Organizing Against the Domestic War

In March 2002, as part of the domestic efforts to rid the U.S. of non-citizens deemed a threat to national security, the U.S. and Cambodian governments reached a secret repatriation agreement for Cambodian detainees with aggravated felonies, the majority of whom are young people who came as refugees. In response, a coalition of eight Southeast Asian community organizations from around the country formed the youth-led Southeast Asian Freedom Network. For Borann Heam of the Network, resisting the administration's domestic war tactics involves making connections between the aggressive racism and xenophobia now legally sanctioned under the guise of homeland security and the long-standing criminalization of youth of color. "You don't separate the INS from a criminal justice system that defines young people as criminals when you're working with non-citizen youth," he explains. By coordinating national days of action against the deportations, and resisting what may soon be agreements between the U.S. and Vietnamese and Laotian governments for similar repatriation agreements, youth are "challenging the xenophobia, the legislation that Bush is putting out," Heam says. "And they're making connections between what's happening to them and the war."

Just as the No Child Left Behind Act was being passed in January 2002, die Bush administration expanded the domestic war front by issuing a federal mandate requiring universities to update their international student registration-Student and Exchange Visitor Information System (SEVIS)--databases in order to make them accessible to government officials not only from immigration but also from the FBI, CIA, and local police departments. The University of Wisconsin began to charge international students, the majority of whom are from South and East Asia, a "service fee" to cover the costs of the federal mandate. Whereas before 9/11, the university had served as a mediator between international students and the government, it is now being turned into a spying agency, in which international students are effectively being forced to subsidize their own racial profiling and surveillance. Student organizing efforts led the Madison city council to condemn the fee, and the university to defer the fee for one year. For Suri Kempe, an undergraduate from Malaysia and leader of the International Students Campaign, the issue is much larger than a $50 service fee. "SEVIS is part of the Patriot Act," she explains. "It has an impact on the government's use of discriminatory tactics in the war against terrorism."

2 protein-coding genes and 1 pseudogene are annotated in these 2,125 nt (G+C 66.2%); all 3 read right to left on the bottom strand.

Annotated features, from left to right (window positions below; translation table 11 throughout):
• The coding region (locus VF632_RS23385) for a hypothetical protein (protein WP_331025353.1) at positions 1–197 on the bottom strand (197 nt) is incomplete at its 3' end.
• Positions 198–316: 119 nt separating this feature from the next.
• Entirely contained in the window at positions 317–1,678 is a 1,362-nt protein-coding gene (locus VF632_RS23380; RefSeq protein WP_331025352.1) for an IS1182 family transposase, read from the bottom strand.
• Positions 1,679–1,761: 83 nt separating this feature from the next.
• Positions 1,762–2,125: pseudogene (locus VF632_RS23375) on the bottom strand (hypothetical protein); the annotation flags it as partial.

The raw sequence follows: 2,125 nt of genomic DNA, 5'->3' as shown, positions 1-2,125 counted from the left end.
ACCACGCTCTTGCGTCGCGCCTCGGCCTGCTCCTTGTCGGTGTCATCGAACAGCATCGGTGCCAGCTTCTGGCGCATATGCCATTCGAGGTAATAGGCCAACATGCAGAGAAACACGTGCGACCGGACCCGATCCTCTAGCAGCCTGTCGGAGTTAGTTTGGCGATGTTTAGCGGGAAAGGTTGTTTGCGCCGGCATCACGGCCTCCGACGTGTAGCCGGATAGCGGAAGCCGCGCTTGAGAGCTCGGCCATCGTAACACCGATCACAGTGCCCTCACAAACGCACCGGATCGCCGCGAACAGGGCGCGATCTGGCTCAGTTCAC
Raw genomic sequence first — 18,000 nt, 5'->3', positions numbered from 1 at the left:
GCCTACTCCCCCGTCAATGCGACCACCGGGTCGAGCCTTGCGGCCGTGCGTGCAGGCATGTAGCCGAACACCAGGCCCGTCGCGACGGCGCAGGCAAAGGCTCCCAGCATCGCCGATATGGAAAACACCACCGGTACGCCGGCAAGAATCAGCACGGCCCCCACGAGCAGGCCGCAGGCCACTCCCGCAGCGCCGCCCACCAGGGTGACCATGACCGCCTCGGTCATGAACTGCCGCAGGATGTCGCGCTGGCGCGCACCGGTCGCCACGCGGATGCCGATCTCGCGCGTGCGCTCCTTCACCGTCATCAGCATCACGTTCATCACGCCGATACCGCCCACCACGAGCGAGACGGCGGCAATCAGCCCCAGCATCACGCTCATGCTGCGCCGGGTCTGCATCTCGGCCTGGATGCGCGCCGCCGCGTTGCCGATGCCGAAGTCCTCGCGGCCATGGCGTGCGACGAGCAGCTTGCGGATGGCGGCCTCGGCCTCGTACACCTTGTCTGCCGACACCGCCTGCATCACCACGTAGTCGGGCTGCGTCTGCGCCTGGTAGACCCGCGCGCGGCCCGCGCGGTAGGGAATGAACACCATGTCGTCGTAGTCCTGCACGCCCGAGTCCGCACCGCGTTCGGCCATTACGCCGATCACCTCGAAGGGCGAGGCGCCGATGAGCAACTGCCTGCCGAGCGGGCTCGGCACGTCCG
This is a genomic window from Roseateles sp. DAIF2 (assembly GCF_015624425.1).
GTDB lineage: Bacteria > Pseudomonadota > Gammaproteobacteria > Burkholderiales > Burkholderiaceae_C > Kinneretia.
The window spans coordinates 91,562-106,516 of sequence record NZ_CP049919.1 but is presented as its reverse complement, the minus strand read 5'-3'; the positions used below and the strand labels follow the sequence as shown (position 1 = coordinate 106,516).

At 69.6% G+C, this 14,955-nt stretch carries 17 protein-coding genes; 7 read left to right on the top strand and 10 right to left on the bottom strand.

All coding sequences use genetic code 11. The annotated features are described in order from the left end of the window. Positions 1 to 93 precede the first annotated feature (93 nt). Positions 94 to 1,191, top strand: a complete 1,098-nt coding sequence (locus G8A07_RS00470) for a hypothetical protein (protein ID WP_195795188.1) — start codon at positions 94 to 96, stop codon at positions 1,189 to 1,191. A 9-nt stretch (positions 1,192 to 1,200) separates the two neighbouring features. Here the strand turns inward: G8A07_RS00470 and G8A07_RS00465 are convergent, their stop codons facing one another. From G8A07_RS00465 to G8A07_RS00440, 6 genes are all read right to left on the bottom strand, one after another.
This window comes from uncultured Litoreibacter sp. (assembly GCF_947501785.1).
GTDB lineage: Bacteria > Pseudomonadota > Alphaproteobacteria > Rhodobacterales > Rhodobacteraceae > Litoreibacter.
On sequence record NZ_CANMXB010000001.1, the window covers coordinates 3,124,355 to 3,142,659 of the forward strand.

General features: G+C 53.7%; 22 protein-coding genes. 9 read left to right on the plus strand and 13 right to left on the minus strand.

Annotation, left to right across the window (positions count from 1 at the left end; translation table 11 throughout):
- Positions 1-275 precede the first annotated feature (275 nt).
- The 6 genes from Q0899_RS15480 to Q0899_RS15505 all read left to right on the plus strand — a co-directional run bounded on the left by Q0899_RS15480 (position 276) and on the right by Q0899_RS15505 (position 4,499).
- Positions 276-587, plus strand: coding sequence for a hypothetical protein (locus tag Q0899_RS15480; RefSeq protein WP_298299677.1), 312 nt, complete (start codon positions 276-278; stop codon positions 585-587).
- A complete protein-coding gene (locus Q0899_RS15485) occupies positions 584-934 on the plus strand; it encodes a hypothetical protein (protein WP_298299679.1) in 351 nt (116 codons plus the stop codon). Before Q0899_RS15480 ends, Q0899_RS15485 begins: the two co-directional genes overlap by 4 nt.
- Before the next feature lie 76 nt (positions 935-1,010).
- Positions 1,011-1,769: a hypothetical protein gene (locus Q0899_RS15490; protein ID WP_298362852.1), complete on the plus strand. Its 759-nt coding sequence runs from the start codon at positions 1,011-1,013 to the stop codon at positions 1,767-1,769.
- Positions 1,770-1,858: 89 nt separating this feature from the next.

At a New York City protest just after the bombing in Iraq, someone carried a sign with a photo of a young Arab girl, accompanied by the slogan, "Save The Children." The sign was telling of the larger, white-dominated "peace" movement that arose after 9/11--framing war as an unfortunate event happening somewhere else, and "peace" as an extreme form of international charity. Yet for young people of color in the U.S., "the war" is not something taking place an ocean away. Organizing against war means resisting militarism and warfare in all its forms, whether it's on another continent or in their own classrooms and on their streets.

"I know for a fact that America wants me to fight for it. But America would never fight for me," says Roberto Harris, the ex-Marine recruit. "The army would never come fight for me on my block."

Lisle Montano is an organizer with the Center for Immigrant Families in New York City. She is also a member of Estacion Libre, a people of color collective in solidarity with the Zapatista struggle in Chiapas, Mexico.
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Title Annotation:report
Author:Montano, Lisie
Publication:Colorlines Magazine
Date:Dec 22, 2003
Words:1871